Epidemiology of HIV among Asians and Pacific Islanders in the United States, 2001-2008.

Division of HIV/AIDS Prevention-Surveillance and Epidemiology, National Center for HIV/AIDS, Viral Hepatitis, STD, and TB Prevention, Centers for Disease Control and Prevention, Atlanta, GA, USA, .
Journal of the International Association of Physicians in AIDS Care (JIAPAC) 05/2011; 10(3):150-9. DOI: 10.1177/1545109711399805
Source: PubMed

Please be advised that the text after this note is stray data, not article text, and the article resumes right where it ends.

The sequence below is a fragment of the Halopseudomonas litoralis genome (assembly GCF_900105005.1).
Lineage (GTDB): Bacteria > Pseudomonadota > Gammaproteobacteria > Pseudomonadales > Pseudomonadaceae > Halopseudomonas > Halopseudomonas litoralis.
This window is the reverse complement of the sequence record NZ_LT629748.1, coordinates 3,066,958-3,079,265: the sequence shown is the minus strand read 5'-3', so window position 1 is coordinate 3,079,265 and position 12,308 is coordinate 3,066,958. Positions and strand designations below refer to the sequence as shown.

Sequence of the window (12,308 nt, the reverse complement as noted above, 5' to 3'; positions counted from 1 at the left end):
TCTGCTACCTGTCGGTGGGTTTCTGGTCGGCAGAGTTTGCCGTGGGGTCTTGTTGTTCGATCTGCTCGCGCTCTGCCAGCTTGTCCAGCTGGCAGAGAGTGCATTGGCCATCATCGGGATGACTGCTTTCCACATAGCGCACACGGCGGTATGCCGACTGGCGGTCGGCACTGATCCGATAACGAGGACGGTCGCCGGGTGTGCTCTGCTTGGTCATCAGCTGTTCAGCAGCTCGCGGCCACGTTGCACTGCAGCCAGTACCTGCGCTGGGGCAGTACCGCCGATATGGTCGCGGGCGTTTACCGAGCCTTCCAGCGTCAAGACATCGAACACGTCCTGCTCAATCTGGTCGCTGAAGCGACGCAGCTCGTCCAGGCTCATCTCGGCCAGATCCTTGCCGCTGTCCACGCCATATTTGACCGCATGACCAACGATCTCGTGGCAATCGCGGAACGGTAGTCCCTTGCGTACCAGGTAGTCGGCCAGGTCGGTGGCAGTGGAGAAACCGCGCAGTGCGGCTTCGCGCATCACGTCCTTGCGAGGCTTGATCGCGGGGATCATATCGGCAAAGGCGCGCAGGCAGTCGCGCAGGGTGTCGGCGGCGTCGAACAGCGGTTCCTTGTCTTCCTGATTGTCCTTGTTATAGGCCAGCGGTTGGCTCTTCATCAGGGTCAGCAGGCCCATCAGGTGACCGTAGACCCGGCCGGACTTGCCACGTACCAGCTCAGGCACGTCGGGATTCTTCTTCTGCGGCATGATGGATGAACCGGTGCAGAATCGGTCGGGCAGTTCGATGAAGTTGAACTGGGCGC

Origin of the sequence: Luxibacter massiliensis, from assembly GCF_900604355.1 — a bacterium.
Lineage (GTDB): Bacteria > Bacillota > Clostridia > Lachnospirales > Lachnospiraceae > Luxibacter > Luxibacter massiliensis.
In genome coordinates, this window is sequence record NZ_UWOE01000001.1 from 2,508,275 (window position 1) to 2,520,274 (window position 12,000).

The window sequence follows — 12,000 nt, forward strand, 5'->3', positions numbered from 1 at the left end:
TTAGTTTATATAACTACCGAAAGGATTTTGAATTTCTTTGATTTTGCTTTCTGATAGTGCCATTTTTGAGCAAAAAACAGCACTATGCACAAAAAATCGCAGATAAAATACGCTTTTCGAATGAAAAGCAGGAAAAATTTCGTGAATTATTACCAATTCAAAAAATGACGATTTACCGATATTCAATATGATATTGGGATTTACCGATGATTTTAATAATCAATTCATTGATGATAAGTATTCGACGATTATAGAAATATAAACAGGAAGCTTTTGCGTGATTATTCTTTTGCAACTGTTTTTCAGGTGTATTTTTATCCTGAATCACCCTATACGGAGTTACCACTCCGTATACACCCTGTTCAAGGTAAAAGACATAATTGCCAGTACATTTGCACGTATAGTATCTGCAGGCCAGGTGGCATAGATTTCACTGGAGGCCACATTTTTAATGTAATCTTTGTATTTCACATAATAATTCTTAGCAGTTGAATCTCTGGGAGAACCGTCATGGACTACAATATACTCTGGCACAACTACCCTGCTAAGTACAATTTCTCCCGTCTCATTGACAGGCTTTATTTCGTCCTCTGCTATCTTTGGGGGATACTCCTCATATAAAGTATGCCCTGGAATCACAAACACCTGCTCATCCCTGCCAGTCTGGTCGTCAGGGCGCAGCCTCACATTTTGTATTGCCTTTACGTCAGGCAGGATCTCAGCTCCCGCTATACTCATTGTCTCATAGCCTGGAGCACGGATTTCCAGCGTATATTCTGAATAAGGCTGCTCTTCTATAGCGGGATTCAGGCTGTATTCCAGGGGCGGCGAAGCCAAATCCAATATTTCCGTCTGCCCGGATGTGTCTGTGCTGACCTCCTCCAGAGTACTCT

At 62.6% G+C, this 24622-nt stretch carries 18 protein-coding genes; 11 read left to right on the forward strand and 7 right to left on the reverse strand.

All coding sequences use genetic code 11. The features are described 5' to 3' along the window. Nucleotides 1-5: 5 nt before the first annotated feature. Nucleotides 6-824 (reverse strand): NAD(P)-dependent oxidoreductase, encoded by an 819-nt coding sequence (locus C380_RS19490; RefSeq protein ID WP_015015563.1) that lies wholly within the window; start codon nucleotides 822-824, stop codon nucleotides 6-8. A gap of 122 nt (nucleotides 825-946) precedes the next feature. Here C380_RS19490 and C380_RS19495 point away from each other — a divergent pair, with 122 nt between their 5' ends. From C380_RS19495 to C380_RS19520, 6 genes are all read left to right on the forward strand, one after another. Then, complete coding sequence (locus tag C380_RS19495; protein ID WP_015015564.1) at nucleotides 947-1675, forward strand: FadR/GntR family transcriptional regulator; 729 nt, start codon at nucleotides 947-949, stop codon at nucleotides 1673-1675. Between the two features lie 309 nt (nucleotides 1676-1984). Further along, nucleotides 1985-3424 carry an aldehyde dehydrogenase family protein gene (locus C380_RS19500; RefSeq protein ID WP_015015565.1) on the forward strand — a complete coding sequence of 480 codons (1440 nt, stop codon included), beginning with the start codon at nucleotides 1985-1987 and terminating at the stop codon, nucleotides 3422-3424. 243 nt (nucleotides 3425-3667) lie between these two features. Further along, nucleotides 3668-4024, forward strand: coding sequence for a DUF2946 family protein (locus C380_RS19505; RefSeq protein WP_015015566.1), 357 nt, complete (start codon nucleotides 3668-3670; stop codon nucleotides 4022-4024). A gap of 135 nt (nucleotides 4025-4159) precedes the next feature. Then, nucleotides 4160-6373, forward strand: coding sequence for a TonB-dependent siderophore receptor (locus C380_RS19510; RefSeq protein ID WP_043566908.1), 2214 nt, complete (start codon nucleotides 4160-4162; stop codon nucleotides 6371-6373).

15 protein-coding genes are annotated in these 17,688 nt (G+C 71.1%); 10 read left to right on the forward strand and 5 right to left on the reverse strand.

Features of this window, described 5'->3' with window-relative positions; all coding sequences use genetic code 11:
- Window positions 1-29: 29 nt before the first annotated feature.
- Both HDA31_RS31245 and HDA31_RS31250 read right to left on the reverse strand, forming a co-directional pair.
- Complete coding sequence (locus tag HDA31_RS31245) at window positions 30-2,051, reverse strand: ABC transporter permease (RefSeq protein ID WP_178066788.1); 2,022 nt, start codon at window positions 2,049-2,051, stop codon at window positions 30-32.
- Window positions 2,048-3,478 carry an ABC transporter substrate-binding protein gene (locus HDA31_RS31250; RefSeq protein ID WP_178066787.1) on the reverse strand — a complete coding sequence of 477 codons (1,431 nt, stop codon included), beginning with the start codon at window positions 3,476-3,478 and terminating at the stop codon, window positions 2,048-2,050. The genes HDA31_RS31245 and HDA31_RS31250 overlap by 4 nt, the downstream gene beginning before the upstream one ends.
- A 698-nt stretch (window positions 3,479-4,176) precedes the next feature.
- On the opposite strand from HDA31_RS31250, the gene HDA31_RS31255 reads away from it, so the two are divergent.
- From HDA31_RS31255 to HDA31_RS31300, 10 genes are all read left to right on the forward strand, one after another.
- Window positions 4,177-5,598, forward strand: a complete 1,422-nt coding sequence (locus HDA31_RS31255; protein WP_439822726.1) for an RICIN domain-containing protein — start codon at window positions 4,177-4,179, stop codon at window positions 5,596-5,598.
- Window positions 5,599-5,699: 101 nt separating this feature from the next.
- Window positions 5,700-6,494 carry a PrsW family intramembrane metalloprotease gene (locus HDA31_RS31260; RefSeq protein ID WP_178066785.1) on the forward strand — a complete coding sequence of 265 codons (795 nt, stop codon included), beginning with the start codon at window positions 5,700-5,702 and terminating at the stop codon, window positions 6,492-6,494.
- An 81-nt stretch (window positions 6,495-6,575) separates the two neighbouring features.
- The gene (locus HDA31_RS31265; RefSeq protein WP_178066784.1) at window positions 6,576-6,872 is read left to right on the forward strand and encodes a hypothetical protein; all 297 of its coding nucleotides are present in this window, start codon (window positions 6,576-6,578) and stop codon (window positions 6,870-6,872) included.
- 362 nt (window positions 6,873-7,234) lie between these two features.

Background: Recent analyses have shown increases in combined annual HIV diagnosis rates for Asians and Pacific Islanders (API). METHODS: Using surveillance data from 33 states and 4 dependent areas we investigated the epidemiology of HIV among API during 2001-2008. RESULTS: HIV diagnoses for API during 2001-2008 were predominantly among persons age 30-39 years (40%) and males (78%). The primary risk factor for males was sexual contact with males (78%) and for females, heterosexual contact (86%). API were the only racial/ethnic groups with a statistically significant estimated annual percentage increase (4.4%) in HIV diagnoses over the time period. Thirty-seven percent of HIV diagnoses among API progressed to AIDS in <12 months, with significantly greater likelihood among those 30 years and older. Survival was lower among API with AIDS diagnosis after 49 years of age, and was higher among persons with AIDS whose primary risk factor for infection was heterosexual contact. Conclusions: In contrast to other racial/ethnic groups, API were the only groups to show a significant increase in HIV diagnoses. A clearer understanding of the reasons for this trend is needed, so that appropriate interventions can be selected and adapted to prevent increased HIV prevalence among API in the U.S.

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